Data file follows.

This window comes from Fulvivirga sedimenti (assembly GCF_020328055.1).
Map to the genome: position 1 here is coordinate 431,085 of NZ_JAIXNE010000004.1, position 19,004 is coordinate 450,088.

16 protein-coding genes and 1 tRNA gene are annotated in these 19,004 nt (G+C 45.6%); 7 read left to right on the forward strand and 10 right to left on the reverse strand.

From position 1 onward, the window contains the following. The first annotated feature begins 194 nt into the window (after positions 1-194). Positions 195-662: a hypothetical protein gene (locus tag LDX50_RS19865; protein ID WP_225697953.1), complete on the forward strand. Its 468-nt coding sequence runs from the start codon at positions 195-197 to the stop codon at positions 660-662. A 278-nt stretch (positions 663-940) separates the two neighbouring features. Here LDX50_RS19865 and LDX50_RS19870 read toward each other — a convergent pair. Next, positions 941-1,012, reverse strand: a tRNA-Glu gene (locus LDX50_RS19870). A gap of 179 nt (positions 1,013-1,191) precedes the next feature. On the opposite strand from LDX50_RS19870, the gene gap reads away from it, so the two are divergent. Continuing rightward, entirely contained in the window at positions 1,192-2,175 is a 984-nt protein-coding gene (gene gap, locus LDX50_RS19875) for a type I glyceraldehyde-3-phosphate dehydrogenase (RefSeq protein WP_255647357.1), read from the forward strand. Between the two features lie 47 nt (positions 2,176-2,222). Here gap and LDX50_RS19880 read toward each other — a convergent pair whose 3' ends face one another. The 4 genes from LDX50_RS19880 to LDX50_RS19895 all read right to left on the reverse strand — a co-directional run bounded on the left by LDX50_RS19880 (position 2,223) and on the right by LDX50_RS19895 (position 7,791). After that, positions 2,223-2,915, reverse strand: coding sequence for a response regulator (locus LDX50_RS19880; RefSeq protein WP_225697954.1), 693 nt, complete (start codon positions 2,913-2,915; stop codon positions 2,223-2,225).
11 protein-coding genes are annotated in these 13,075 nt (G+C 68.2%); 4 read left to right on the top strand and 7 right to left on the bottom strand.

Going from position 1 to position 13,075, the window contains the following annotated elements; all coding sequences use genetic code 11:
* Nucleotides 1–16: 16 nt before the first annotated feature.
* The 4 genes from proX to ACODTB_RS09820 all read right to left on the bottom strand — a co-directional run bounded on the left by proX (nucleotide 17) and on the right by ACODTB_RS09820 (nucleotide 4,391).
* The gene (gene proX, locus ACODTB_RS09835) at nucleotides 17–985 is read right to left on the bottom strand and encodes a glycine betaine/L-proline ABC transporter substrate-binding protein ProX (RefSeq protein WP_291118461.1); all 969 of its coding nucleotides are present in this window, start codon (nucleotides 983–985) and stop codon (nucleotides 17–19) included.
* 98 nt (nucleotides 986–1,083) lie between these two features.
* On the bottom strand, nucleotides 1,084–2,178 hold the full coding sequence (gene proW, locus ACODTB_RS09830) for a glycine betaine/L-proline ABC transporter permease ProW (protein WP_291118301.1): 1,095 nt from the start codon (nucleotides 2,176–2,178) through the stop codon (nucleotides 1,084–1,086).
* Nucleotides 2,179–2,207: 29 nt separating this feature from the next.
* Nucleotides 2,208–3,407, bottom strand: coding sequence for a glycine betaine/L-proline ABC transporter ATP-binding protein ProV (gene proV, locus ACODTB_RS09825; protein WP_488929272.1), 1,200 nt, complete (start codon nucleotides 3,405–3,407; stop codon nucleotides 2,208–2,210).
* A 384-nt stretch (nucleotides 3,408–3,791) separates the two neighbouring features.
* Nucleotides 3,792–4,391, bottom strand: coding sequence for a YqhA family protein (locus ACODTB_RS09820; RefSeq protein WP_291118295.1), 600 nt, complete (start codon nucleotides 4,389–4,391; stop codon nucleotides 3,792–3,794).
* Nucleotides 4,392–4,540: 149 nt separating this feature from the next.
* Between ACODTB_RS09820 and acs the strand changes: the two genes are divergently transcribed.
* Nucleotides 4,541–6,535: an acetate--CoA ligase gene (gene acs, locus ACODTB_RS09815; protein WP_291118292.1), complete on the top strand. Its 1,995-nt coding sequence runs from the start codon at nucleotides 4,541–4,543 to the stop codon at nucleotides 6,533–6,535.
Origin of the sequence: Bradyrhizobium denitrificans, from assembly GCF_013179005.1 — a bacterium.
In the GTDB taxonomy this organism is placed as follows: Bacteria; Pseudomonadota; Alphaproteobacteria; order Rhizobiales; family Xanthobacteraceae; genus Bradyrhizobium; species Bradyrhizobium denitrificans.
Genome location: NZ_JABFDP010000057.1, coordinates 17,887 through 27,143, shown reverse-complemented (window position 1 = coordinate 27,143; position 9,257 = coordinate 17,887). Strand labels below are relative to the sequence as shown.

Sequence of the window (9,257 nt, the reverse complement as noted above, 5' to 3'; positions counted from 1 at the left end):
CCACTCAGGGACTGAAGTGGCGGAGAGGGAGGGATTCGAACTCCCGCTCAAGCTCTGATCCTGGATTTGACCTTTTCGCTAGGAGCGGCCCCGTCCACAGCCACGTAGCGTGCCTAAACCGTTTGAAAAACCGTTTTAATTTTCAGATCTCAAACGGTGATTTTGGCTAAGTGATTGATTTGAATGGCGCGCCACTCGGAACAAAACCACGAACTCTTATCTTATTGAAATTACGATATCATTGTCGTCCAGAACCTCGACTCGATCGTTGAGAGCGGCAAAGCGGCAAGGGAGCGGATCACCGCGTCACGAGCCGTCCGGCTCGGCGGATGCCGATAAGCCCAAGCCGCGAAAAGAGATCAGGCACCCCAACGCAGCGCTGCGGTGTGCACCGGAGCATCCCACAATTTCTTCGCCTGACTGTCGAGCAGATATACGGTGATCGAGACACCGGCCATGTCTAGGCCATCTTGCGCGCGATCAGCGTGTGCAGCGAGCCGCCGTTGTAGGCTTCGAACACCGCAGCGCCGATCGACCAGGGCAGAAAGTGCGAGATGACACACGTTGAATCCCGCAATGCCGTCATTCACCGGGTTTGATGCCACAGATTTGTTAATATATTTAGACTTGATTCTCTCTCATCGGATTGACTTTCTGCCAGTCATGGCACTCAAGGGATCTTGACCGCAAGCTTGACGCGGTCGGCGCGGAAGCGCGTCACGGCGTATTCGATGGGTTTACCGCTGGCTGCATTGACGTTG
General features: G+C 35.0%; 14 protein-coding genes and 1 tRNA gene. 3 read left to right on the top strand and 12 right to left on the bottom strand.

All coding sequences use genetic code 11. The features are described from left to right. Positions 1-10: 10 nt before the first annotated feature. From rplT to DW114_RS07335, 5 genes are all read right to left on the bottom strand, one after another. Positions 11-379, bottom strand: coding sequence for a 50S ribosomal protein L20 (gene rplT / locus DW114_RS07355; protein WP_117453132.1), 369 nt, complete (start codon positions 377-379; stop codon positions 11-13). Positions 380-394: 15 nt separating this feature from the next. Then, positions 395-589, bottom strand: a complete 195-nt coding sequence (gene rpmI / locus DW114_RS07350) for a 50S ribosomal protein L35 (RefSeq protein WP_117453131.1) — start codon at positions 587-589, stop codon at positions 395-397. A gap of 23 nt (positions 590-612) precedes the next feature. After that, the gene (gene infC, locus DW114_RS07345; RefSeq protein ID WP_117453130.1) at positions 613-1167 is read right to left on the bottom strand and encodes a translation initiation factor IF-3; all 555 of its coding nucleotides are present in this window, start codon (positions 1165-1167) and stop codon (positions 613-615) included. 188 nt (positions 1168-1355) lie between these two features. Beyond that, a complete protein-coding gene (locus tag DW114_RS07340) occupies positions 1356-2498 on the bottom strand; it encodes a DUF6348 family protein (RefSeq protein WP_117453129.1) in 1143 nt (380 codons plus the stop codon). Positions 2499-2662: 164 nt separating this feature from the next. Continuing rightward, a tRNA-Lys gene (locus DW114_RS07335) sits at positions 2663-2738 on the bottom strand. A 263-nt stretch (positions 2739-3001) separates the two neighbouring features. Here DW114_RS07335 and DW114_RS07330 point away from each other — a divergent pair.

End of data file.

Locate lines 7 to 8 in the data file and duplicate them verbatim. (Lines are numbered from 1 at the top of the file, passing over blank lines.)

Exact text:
* Nucleotides 1–16: 16 nt before the first annotated feature.
* The 4 genes from proX to ACODTB_RS09820 all read right to left on the bottom strand — a co-directional run bounded on the left by proX (nucleotide 17) and on the right by ACODTB_RS09820 (nucleotide 4,391).